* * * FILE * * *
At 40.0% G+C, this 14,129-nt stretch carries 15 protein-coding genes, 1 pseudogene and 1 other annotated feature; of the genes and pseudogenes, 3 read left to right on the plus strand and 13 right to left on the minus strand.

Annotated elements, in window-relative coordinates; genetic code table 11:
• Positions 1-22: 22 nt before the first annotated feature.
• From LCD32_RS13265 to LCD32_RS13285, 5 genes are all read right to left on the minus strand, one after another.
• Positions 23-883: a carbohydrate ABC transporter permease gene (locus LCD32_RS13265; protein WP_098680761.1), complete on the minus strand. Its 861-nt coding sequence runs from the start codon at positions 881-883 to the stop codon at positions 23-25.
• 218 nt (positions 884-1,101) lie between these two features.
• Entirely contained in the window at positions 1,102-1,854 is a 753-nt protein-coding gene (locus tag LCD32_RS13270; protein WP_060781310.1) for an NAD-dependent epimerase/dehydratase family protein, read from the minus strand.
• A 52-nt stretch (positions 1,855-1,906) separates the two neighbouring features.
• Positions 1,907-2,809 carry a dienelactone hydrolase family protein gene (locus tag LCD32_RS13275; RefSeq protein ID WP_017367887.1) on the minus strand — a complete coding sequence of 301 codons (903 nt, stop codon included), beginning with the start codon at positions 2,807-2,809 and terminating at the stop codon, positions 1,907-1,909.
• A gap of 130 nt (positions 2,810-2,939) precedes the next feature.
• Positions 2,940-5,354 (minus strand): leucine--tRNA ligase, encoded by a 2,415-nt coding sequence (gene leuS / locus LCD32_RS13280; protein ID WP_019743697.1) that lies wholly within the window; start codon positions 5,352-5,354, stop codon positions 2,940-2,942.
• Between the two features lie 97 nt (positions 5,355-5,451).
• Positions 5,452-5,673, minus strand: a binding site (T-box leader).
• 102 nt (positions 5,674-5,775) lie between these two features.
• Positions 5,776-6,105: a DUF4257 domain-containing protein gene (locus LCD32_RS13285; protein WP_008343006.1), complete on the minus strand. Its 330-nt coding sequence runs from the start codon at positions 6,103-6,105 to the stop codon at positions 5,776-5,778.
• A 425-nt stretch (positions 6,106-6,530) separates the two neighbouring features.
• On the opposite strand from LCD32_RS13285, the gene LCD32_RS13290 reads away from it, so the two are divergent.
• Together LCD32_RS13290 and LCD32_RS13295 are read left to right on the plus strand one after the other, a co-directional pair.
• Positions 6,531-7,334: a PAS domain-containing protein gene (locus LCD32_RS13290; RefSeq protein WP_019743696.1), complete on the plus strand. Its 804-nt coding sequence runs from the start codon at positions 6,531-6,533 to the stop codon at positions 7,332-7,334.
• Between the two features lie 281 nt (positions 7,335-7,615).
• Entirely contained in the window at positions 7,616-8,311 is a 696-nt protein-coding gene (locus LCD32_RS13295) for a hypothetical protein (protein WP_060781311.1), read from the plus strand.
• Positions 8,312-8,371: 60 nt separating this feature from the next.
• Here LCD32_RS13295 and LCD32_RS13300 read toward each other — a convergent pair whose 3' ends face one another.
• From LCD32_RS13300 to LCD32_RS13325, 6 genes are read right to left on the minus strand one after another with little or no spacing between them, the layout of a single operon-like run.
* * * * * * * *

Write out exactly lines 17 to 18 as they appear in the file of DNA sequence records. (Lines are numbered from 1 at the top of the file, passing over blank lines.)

• On the opposite strand from LCD32_RS13285, the gene LCD32_RS13290 reads away from it, so the two are divergent.
• Together LCD32_RS13290 and LCD32_RS13295 are read left to right on the plus strand one after the other, a co-directional pair.